by The Other Katherine Harris
The Other Katherine Harris’s blog
Feb. 14, 2008
The Economic Reality Check Machine
Remember what you paid for your first car, your first house, a year’s college tuition or whatever? At Measuring Worth, you can find out in a few seconds what it would cost you now by using their “Purchasing Power of Money in the United States from 1774 to 2007” calculator.
Prepare to be amazed by what you’ll learn. My 1969 Opel, $2,300 when new, would have cost almost exactly $10,000 more last year ($12,278.23). Fortunately, my parents could afford to buy it for me more easily than I realized, because their modest annual income (under $20,000) represented more than $100,000 in today’s dollars. Their purchasing power was already on the decline, though; it fell by an average of $5,000 dollars yearly between 1965 and 1970. Even with inflation jolting the budget dramatically, they remained comfortably in the middle class. I was even on the lower rungs of it, when I got my first “real” job in 1975. Pulling in $9,000 a year wasn’t bad then (especially for a young woman); in fact, it represented almost $35,000 in today’s money — and 10 years later, my $25,000 spent like today’s $48,000.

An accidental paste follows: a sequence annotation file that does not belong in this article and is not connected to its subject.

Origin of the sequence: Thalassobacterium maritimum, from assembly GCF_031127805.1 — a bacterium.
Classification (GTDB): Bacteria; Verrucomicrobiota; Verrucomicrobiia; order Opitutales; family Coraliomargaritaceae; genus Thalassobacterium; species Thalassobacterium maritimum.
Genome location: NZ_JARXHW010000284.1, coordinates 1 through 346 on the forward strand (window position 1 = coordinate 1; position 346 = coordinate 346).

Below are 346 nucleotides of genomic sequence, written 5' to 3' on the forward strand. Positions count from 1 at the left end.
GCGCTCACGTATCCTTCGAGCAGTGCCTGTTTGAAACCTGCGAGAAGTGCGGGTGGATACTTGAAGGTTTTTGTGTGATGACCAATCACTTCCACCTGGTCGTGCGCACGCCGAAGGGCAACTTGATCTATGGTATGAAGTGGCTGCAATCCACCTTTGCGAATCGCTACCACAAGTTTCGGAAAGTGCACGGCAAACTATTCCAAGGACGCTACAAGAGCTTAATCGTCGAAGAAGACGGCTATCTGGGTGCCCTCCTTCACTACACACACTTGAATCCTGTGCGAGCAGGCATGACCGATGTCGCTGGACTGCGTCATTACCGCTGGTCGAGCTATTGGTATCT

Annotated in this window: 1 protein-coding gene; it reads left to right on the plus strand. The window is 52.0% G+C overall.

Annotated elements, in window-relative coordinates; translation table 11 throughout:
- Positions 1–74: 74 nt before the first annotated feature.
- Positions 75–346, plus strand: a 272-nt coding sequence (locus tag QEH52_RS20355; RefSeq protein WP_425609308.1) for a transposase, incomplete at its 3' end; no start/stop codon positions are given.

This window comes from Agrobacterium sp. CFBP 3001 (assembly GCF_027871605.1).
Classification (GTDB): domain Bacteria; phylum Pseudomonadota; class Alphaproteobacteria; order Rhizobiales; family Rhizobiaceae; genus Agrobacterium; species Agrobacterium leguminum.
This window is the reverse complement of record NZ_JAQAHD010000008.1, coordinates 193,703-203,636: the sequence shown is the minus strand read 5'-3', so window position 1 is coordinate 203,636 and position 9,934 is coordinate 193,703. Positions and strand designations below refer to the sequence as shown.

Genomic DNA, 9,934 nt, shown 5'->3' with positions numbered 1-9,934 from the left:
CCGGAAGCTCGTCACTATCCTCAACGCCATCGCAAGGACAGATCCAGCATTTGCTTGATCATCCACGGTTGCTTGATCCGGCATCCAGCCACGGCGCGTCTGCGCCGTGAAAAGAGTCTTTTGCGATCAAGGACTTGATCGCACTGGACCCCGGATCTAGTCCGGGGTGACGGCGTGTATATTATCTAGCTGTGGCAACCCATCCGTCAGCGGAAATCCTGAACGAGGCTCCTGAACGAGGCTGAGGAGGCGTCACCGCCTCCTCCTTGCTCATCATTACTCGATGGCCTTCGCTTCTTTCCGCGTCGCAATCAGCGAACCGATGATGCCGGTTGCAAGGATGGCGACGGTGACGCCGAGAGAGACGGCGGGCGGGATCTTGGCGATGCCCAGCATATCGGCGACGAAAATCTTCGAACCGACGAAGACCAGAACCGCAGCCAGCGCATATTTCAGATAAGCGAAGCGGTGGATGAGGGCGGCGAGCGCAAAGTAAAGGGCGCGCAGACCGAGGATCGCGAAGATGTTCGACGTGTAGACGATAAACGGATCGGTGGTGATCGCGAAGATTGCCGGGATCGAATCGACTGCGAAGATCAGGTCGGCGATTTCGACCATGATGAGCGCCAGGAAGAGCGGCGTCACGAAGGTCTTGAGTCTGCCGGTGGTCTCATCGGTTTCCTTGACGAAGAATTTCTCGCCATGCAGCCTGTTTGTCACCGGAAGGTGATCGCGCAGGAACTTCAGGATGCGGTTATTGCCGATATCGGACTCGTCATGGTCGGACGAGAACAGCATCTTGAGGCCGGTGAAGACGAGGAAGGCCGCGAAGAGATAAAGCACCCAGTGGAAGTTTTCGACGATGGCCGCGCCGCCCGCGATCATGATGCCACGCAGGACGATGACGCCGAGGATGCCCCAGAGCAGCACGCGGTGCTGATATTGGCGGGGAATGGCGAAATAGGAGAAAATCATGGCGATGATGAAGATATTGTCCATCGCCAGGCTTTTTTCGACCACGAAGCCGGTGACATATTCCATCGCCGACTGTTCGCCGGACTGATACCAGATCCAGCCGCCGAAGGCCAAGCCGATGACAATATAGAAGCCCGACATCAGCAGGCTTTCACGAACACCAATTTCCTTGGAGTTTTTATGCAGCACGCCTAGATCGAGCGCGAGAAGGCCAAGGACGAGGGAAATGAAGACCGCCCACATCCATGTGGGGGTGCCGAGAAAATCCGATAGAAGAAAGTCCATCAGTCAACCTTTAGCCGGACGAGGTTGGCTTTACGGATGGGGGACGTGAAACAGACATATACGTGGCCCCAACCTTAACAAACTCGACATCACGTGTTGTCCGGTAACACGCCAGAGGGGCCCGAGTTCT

Through the ’70s and 80’s, money kept losing value steeply, but far worse was the fact that pay stagnation set in. And both trends have continued, with all meaningful gains from increased productivity going to the richest for the past 30 years and actual declines in compensation at the lowest end.
Of course you don’t need me to tell you there are plenty of young people (and others) working now for 1985 wages — and that a household with only one earner is barely scraping by — but the picture of what we’ve lost becomes much more vivid than the usual generalities, when you run calculations based on figures from the reality of your own life in the past. I recommend it.